Murtaza Jafferjee, the Chief Executive Officer of JB Securities Ltd, emphasized the need to avoid “distortion” when implementing tax reform in Sri Lanka. He made these remarks during the two-day Tax Symposium organized by CA Sri Lanka, which focused on macroeconomics, IMF proposals, and the way forward.
Jafferjee highlighted the discrepancy in taxation between diesel and petrol in Sri Lanka, where diesel is taxed at a lower rate while petrol is taxed at a higher tier. He pointed out that in many other countries, diesel is taxed higher and is more expensive than petrol. The argument in Sri Lanka against increasing duty on diesel is that it would negatively impact the transportation sector and various other industries. Jafferjee also noted the “distortion” created by granting tax holidays to specific sectors and suggested the need for uniformity in such policies. As an example, he mentioned the disparity in taxes paid by Lanka Lubricants compared to LIOC in the lubricant business.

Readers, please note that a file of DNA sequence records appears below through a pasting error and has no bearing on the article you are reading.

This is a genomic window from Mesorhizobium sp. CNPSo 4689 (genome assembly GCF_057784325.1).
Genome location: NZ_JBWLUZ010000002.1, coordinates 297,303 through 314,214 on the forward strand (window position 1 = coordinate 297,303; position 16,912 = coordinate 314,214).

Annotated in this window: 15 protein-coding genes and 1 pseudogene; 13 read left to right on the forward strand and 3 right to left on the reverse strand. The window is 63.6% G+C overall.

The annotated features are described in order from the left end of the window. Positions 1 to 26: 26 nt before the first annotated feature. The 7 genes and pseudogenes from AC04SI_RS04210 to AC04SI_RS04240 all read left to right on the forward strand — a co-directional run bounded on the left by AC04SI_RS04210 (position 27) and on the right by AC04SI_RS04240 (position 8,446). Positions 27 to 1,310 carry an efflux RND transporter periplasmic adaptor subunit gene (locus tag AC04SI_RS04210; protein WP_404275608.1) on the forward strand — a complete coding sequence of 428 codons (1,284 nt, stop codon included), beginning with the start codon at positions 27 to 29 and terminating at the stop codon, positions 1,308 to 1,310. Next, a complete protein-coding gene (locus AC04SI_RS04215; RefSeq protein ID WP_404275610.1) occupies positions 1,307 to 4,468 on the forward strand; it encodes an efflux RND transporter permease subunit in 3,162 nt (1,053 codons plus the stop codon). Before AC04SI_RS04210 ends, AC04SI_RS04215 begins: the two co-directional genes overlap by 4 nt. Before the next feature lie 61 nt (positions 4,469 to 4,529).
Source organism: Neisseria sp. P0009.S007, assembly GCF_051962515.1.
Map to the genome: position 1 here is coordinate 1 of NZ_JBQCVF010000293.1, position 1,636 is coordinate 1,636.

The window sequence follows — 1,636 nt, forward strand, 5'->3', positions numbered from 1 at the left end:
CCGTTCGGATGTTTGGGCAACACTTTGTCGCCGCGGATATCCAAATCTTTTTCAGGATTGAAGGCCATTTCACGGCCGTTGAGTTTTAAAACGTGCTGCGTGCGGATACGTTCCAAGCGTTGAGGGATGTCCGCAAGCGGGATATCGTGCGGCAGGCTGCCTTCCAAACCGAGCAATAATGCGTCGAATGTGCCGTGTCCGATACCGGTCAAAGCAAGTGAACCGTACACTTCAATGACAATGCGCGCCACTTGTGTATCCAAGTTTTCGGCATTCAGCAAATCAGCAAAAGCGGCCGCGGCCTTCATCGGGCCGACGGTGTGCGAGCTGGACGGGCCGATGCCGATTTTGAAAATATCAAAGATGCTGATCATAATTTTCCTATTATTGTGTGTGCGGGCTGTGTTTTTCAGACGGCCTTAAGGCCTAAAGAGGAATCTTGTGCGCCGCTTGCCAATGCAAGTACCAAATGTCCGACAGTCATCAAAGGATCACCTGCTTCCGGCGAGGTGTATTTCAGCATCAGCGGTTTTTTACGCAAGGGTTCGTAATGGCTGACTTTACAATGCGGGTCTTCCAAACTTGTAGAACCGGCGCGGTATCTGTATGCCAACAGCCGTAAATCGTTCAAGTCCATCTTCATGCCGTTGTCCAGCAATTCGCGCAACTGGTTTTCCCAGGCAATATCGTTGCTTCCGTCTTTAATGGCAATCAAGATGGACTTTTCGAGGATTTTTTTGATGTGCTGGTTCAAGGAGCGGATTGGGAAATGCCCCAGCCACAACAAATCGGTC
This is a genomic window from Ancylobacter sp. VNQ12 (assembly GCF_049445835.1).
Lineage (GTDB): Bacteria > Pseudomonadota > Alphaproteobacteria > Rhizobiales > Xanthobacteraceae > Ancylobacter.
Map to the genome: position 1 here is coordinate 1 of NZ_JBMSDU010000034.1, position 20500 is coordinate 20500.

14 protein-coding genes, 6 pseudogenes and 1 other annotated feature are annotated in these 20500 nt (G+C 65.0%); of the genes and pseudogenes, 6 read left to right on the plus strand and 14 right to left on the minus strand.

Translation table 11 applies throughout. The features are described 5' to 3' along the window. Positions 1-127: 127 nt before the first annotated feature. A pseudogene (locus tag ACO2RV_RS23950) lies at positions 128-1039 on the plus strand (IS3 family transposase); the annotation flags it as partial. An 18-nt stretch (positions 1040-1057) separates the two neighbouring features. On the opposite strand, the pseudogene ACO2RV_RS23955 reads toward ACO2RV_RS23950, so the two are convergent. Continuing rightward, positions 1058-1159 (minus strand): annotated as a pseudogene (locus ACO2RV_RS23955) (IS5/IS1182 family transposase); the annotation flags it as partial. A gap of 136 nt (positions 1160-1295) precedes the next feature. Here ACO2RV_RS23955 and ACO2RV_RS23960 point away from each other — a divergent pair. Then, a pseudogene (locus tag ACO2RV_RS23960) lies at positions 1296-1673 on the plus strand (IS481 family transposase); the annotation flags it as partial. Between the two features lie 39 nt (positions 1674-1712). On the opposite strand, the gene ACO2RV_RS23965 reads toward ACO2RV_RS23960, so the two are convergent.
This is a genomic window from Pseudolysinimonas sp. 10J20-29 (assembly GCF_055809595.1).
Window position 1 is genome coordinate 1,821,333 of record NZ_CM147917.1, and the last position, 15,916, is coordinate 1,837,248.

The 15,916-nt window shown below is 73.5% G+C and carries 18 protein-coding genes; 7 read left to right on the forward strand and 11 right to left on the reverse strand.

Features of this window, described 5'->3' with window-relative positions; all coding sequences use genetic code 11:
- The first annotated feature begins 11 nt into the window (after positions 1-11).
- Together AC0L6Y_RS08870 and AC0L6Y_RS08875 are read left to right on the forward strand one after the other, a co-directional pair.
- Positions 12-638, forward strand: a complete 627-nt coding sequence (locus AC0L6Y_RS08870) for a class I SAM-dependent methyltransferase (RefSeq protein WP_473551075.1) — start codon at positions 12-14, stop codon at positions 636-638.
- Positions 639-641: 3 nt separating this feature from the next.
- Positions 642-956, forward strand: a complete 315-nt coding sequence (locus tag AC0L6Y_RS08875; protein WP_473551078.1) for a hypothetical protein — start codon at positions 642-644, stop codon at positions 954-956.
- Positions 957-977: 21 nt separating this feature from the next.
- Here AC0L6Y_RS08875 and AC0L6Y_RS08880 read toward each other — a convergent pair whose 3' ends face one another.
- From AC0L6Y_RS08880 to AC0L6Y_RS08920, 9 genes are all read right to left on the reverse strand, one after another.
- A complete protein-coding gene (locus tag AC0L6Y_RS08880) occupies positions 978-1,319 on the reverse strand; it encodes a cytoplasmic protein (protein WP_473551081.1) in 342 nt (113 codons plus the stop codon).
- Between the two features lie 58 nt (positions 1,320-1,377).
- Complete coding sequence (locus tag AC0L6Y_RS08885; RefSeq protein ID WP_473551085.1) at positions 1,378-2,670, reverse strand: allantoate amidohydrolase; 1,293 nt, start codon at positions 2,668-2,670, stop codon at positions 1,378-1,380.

The symposium also featured a special segment where officials from the International Monetary Fund (IMF) and the World Bank provided insights into property tax and wealth tax proposals that will be implemented in Sri Lanka based on an agreement between the government and the IMF. Sebastian Beer, an Economist at the Tax Policy Division of the IMF’s Fiscal Affairs Department, shared his views on the impact of property taxation on the Sri Lankan economy. Alastair Thomas, a Senior Economist from the World Bank, delivered a detailed presentation on wealth taxation in developing economies, including capital income taxation and the benefits of introducing such taxes.
The symposium aimed to shed light on key tax-related issues and provide participants with a better understanding of proposed tax reforms and their implications for the Sri Lankan economy.